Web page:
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My SQL Interview Questions and Answers


MySQL - Speed of SELECT Queries ?
In general, when you want to make a slow SELECT ... WHERE faster, the first thing to check is whether or not you can add an index.

All references between different tables should usually be done with indexes.
You can use the EXPLAIN command to determine which indexes are used for a SELECT.

Some general tips:

To help MySQL optimize queries better, run myisamchk --analyze on a table after it has been loaded with relevant data. This updates a value for each index part that indicates the average number of rows that have the same value. (For unique indexes, this is always 1, of course.). MySQL will use this to decide which index to choose when you connect two tables with 'a non-constant expression'. You can check the result from the analyze run by doing SHOW INDEX FROM table_name and examining the Cardinality column.
To sort an index and data according to an index, use myisamchk --sort-index --sort-records=1 (if you want to sort on index 1). If you have a unique index from which you want to read all records in order according to that index, this is a good way to make that faster. Note, however, that this sorting isn't written optimally and will take a long time for a large table!

How MySQL Optimizes WHERE Clauses ?
The WHERE optimizations are put in the SELECT part here because they are mostly used with SELECT, but the same optimizations apply for WHERE in DELETE and UPDATE statements.

Also note that this section is incomplete. MySQL does many optimizations, and we have not had time to document them all.

Some of the optimizations performed by MySQL are listed below:

Removal of unnecessary parentheses:
((a AND b) AND c OR (((a AND b) AND (c AND d))))
-> (a AND b AND c) OR (a AND b AND c AND d)

Constant folding:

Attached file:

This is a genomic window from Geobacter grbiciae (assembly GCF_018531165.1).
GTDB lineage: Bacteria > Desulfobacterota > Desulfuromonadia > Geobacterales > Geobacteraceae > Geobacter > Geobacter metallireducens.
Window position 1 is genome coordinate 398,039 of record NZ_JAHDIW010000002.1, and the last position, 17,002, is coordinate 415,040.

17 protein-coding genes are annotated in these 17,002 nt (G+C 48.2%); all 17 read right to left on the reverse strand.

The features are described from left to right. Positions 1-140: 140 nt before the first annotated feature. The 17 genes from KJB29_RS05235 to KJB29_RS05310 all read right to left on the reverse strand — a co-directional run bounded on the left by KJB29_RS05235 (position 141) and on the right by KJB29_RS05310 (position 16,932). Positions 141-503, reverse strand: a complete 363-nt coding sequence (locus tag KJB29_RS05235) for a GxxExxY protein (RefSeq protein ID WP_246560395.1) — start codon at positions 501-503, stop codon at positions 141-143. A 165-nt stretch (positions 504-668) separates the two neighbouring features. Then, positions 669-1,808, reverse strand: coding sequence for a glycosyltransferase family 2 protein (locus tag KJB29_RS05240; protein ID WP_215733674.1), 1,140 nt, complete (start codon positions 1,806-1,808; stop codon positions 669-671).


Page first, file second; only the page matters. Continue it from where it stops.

(a<b AND b=c) AND a=5
-> b>5 AND b=c AND a=5

Constant condition removal (needed because of constant folding):
(B>=5 AND B=5) OR (B=6 AND 5=50) OR (B=7 AND 5=6)
-> B=5 OR B=6

Constant expressions used by indexes are evaluated only once.
COUNT(*) on a single table without a WHERE is retrieved directly from the table information. This is also done for any NOT NULL expression when used with only one table.
Early detection of invalid constant expressions. MySQL quickly detects that some SELECT statements are impossible and returns no rows.
HAVING is merged with WHERE if you don't use GROUP BY or group functions (COUNT(), MIN()...).
For each sub-join, a simpler WHERE is constructed to get a fast WHERE evaluation for each sub-join and also to skip records as soon as possible.
All constant tables are read first, before any other tables in the query. A constant table is:
An empty table or a table with 1 row.
A table that is used with a WHERE clause on a UNIQUE index, or a PRIMARY KEY, where all index parts are used with constant expressions and the index parts are defined as NOT NULL.
All the following tables are used as constant tables:
mysql> SELECT * FROM t WHERE primary_key=1;
mysql> SELECT * FROM t1,t2
WHERE t1.primary_key=1 AND t2.primary_key=t1.id;

The best join combination to join the tables is found by trying all possibilities. If all columns in ORDER BY and in GROUP BY come from the same table, then this table is preferred first when joining.
If there is an ORDER BY clause and a different GROUP BY clause, or if the ORDER BY or GROUP BY contains columns from tables other than the first table in the join queue, a temporary table is created.
If you use SQL_SMALL_RESULT, MySQL will use an in-memory temporary table.
Each table index is queried, and the best index that spans fewer than 30% of the rows is used. If no such index can be found, a quick table scan is used.
In some cases, MySQL can read rows from the index without even consulting the data file. If all columns used from the index are numeric, then only the index tree is used to resolve the query.
Before each record is output, those that do not match the HAVING clause are skipped.
Some examples of queries that are very fast:

mysql> SELECT COUNT(*) FROM tbl_name;
mysql> SELECT MIN(key_part1),MAX(key_part1) FROM tbl_name;
mysql> SELECT MAX(key_part2) FROM tbl_name
WHERE key_part_1=constant;
mysql> SELECT ... FROM tbl_name
ORDER BY key_part1,key_part2,... LIMIT 10;
mysql> SELECT ... FROM tbl_name
ORDER BY key_part1 DESC,key_part2 DESC,... LIMIT 10;

The following queries are resolved using only the index tree (assuming the indexed columns are numeric):

mysql> SELECT key_part1,key_part2 FROM tbl_name WHERE key_part1=val;
mysql> SELECT COUNT(*) FROM tbl_name
WHERE key_part1=val1 AND key_part2=val2;
mysql> SELECT key_part2 FROM tbl_name GROUP BY key_part1;

The following queries use indexing to retrieve the rows in sorted order without a separate sorting pass:

mysql> SELECT ... FROM tbl_name ORDER BY key_part1,key_part2,..
. mysql> SELECT ... FROM tbl_name ORDER BY key_part1 DESC,key_part2 DESC,...

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